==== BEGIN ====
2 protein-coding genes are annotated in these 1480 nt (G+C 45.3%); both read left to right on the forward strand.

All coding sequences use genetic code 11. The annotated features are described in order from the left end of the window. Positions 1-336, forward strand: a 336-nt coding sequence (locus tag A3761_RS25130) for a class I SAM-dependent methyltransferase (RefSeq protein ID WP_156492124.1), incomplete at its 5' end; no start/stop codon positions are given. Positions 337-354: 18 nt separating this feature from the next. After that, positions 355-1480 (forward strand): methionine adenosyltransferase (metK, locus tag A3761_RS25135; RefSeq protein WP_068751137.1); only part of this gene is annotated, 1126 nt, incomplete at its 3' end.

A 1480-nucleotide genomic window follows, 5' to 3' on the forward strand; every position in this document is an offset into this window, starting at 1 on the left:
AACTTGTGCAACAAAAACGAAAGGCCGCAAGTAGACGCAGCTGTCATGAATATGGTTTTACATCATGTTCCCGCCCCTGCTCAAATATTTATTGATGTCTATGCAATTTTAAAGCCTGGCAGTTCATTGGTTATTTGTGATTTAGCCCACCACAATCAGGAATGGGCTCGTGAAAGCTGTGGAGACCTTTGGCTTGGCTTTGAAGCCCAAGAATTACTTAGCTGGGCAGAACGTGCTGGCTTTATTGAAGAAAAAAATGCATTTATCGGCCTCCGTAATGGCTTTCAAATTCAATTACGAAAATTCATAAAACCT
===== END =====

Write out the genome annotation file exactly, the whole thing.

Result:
2 protein-coding genes are annotated in these 1480 nt (G+C 45.3%); both read left to right on the forward strand.

All coding sequences use genetic code 11. The annotated features are described in order from the left end of the window. Positions 1-336, forward strand: a 336-nt coding sequence (locus tag A3761_RS25130) for a class I SAM-dependent methyltransferase (RefSeq protein ID WP_156492124.1), incomplete at its 5' end; no start/stop codon positions are given. Positions 337-354: 18 nt separating this feature from the next. After that, positions 355-1480 (forward strand): methionine adenosyltransferase (metK, locus tag A3761_RS25135; RefSeq protein WP_068751137.1); only part of this gene is annotated, 1126 nt, incomplete at its 3' end.

A 1480-nucleotide genomic window follows, 5' to 3' on the forward strand; every position in this document is an offset into this window, starting at 1 on the left:
AACTTGTGCAACAAAAACGAAAGGCCGCAAGTAGACGCAGCTGTCATGAATATGGTTTTACATCATGTTCCCGCCCCTGCTCAAATATTTATTGATGTCTATGCAATTTTAAAGCCTGGCAGTTCATTGGTTATTTGTGATTTAGCCCACCACAATCAGGAATGGGCTCGTGAAAGCTGTGGAGACCTTTGGCTTGGCTTTGAAGCCCAAGAATTACTTAGCTGGGCAGAACGTGCTGGCTTTATTGAAGAAAAAAATGCATTTATCGGCCTCCGTAATGGCTTTCAAATTCAATTACGAAAATTCATAAAACCT